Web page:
enter image description here

  • $\begingroup$ Thank you for your answer. For which solution the diagram is related to? The first solution or the second? $\endgroup$
    – Supriyo
    Commented Nov 27, 2013 at 6:17
  • $\begingroup$ The entries of the matrix $A$ are displayed to the right of the slider bar: they are the entries of the original matrix you started with. $\endgroup$
    – JohnD
    Commented Nov 27, 2013 at 6:24

Long story short: suppose that $\pmatrix{a&b\\-b&a} = T^{-1}AT$ where $a,b$ are real numbers. If $\det(T)$ and $b$ have the same sign, then the trajectory will spiral clockwise. If they have opposite signs, then the trajectory will spiral counterclockwise.

The system will spiral out if $a^2 + b^2 > 1$, spiral in if $a^2 + b^2 < 1$, and will follow a stable orbit if $a^2 + b^2 = 1$

Full explanation:

The below is a work in progress. However, I thought the above response was helpful enough to merit posting this unfinished.

The key here is to understand matrices of the form $\pmatrix{a&b\\-b&a}$.

Let $re^{i\theta}$ be the polar form of $a+bi$. That is, let $\theta = \arctan(b/a)$ and let $r = \sqrt{a^2 + b^2}$. We have $$ \pmatrix{a&b\\-b&a} = \pmatrix{ r\cos \theta & r\sin\theta\\ -r\sin \theta & r\cos\theta }= \pmatrix{r&0\\0&r} \pmatrix{ \cos \theta & \sin\theta\\ -\sin \theta & \cos\theta } $$ That is, the matrix $\pmatrix{a&b\\-b&a}$ corresponds, in the standard basis, to a clockwise rotation by angle $\theta$, followed by a scaling by factor $r$.

However, it is important to note that with a different set of coordinates, it may be that this corresponds to a counterclockwise rotation. For example, $$ \pmatrix{0&1\\1&0} \pmatrix{ \cos \theta & \sin\theta\\ -\sin \theta & \cos\theta } \pmatrix{0&1\\1&0} = \pmatrix{ \cos \theta & -\sin\theta\\ \sin \theta & \cos\theta } $$ The trick is that as long as your chosen coordinate system is right-handed (that is, as long as $\det T > 0$), $\pmatrix{\cos \theta & \sin\theta\\-\sin \theta & \cos\theta}$ will correspond to a clockwise rotation by $\theta$, whereas if your coordinate system is left-handed (that is, if $\det T< 0 $), this will correspond to a counterclockwise rotation by $\theta$.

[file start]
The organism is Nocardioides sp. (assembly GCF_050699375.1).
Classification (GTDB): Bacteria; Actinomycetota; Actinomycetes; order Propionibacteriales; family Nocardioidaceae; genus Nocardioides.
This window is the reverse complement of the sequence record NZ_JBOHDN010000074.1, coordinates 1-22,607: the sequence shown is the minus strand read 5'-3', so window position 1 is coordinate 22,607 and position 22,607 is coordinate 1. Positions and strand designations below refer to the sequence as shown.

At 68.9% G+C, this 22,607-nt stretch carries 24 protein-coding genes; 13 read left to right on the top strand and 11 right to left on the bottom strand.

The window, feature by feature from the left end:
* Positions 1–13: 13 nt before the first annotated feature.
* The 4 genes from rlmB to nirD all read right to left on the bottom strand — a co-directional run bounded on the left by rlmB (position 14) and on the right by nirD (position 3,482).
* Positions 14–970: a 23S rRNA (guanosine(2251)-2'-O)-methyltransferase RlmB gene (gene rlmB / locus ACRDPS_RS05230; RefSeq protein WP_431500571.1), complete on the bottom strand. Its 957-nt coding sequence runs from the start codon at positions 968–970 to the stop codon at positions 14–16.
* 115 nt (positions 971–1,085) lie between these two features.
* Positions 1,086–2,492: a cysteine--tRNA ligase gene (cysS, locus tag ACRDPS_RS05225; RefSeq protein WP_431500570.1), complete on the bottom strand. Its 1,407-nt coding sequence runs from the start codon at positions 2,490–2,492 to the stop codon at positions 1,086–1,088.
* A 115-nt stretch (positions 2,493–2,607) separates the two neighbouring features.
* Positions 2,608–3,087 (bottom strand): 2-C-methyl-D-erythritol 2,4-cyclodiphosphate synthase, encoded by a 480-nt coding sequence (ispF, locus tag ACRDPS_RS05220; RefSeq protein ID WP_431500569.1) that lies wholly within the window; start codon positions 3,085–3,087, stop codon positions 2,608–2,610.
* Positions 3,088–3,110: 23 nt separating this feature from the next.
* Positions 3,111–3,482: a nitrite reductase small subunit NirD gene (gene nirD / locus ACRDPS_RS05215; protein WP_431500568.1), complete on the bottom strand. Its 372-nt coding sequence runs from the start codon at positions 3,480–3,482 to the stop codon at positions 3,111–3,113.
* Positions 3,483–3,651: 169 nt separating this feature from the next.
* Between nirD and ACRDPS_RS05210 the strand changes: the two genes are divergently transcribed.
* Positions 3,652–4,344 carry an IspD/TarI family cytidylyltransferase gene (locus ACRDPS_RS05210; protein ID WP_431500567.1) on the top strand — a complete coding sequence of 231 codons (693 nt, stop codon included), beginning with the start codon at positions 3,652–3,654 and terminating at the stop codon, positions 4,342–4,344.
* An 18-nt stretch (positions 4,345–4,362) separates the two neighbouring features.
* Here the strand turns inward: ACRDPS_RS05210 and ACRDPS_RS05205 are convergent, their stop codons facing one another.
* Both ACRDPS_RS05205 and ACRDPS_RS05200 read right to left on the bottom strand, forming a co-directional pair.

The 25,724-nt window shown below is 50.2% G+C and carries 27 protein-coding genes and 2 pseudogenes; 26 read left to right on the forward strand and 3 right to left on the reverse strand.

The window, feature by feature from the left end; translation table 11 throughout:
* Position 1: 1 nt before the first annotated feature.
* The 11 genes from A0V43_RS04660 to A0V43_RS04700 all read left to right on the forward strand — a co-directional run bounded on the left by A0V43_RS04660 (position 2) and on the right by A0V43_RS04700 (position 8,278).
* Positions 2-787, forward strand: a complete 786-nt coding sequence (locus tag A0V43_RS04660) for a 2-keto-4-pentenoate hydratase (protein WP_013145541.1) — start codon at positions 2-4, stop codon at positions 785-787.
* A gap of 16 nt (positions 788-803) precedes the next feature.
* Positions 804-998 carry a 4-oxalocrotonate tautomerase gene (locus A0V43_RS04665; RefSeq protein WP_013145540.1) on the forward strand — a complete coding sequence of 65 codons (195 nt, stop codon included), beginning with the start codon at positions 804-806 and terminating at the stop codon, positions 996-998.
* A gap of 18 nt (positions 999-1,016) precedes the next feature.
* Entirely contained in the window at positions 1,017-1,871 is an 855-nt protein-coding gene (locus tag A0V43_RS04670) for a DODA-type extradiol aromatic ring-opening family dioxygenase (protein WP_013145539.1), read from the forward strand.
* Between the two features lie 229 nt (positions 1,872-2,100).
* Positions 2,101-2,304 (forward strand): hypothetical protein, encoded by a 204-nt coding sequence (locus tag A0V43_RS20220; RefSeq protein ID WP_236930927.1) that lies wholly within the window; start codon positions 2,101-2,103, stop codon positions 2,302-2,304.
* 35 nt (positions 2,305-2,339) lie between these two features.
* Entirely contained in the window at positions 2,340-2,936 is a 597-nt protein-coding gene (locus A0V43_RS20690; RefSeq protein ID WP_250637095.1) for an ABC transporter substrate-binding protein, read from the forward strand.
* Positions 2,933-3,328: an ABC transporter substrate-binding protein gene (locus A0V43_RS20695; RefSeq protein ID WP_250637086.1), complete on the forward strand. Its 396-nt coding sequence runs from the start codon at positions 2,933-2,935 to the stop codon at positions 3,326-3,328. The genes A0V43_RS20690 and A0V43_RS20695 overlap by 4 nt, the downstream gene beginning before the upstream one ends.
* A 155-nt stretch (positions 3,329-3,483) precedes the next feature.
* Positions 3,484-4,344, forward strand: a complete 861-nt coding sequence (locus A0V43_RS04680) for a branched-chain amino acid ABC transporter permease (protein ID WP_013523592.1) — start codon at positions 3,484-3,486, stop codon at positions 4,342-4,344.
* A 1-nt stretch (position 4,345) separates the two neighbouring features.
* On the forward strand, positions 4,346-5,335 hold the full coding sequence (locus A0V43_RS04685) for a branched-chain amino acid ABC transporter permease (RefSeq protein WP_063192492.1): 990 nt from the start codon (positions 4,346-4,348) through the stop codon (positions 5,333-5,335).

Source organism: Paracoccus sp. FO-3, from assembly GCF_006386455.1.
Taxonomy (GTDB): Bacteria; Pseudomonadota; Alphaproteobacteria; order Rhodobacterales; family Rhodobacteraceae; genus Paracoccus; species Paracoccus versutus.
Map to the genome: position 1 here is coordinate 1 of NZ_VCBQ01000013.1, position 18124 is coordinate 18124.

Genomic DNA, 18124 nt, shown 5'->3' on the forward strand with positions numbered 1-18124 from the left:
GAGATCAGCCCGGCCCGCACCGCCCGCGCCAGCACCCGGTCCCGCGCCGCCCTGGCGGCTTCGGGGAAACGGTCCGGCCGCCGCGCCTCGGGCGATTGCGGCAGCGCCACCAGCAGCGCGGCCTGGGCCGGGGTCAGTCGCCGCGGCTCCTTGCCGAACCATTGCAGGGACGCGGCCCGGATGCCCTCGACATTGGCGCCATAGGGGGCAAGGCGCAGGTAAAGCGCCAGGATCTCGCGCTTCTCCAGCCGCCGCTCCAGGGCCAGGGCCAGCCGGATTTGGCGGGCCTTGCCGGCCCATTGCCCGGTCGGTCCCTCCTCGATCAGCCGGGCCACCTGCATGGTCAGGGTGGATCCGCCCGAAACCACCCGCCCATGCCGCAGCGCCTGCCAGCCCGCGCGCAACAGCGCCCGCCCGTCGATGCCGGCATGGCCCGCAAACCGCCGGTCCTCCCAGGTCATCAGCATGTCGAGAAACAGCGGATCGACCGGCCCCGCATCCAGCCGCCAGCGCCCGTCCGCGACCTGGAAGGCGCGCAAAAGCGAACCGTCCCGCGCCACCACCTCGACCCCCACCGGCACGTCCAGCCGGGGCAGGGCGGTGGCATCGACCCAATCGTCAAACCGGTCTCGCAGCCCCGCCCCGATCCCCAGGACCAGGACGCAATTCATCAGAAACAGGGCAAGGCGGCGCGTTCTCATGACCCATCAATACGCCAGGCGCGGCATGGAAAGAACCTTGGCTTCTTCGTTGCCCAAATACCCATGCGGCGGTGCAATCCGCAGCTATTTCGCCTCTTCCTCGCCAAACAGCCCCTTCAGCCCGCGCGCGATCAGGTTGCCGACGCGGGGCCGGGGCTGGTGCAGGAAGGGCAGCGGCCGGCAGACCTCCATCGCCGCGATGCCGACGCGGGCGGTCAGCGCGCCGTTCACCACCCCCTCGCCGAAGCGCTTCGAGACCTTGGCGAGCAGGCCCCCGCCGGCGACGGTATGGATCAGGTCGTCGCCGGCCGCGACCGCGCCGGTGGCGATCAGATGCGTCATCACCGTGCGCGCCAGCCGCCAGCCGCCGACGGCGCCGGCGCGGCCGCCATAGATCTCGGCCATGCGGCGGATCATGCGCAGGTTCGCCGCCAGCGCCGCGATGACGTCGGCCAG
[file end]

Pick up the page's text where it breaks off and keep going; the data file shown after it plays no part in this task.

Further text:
I hope that helps.

For this problem, our ODE was $y' = Ay$, with $$ A = \pmatrix{0&1\\-10&2} $$ And you found that $$ T = \pmatrix{1&0\\1&3}\implies \\ T^{-1}AT = \pmatrix{1 & 3\\ -3 & 1} $$ So, in this case, $1$ is our $a$ and $3$ would be our $b$. We find $\det T = 3 > 0$, which means that $b$ and $\det T$ have the same sign, which means that the trajectory will be clockwise.

  • $\begingroup$ Thank you for answering and elaborating the main problem. In this case eigenvalues are $1-3i$ and $1+ 3i$ and the determinant is 10 > 0. So b = - 3 < 0$. So they have opposite signs. Shall we say the trajectory will rotate counterclockwise? $\endgroup$
    – Supriyo
    Commented Nov 27, 2013 at 6:21
  • $\begingroup$ I've added a response to your question at the bottom of my answer. Does that make sense now? $\endgroup$ Commented Nov 27, 2013 at 6:28
  • 1
    $\begingroup$ Thank you. It is clear now. $\endgroup$
    – Supriyo
    Commented Nov 27, 2013 at 6:36